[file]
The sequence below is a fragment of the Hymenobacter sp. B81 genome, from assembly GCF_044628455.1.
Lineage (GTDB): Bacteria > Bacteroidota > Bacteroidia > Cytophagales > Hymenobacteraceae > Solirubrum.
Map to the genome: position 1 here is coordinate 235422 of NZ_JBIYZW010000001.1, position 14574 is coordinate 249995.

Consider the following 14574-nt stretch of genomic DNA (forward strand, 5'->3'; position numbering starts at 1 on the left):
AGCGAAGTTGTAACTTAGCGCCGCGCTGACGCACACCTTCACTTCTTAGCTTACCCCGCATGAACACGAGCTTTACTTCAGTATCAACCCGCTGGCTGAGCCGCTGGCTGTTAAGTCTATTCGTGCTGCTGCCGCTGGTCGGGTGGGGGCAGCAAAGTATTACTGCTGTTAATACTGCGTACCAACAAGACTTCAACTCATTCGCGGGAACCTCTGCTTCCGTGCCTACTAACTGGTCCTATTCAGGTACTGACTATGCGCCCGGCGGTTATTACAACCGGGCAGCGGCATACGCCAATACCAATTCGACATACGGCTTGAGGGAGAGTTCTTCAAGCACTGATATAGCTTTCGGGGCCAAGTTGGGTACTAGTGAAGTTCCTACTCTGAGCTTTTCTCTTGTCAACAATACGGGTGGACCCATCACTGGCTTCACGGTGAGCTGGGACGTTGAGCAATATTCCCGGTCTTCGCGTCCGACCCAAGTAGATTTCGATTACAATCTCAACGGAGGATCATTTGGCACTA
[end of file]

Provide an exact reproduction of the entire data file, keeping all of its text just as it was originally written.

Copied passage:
The sequence below is a fragment of the Hymenobacter sp. B81 genome, from assembly GCF_044628455.1.
Lineage (GTDB): Bacteria > Bacteroidota > Bacteroidia > Cytophagales > Hymenobacteraceae > Solirubrum.
Map to the genome: position 1 here is coordinate 235422 of NZ_JBIYZW010000001.1, position 14574 is coordinate 249995.

Consider the following 14574-nt stretch of genomic DNA (forward strand, 5'->3'; position numbering starts at 1 on the left):
AGCGAAGTTGTAACTTAGCGCCGCGCTGACGCACACCTTCACTTCTTAGCTTACCCCGCATGAACACGAGCTTTACTTCAGTATCAACCCGCTGGCTGAGCCGCTGGCTGTTAAGTCTATTCGTGCTGCTGCCGCTGGTCGGGTGGGGGCAGCAAAGTATTACTGCTGTTAATACTGCGTACCAACAAGACTTCAACTCATTCGCGGGAACCTCTGCTTCCGTGCCTACTAACTGGTCCTATTCAGGTACTGACTATGCGCCCGGCGGTTATTACAACCGGGCAGCGGCATACGCCAATACCAATTCGACATACGGCTTGAGGGAGAGTTCTTCAAGCACTGATATAGCTTTCGGGGCCAAGTTGGGTACTAGTGAAGTTCCTACTCTGAGCTTTTCTCTTGTCAACAATACGGGTGGACCCATCACTGGCTTCACGGTGAGCTGGGACGTTGAGCAATATTCCCGGTCTTCGCGTCCGACCCAAGTAGATTTCGATTACAATCTCAACGGAGGATCATTTGGCACTA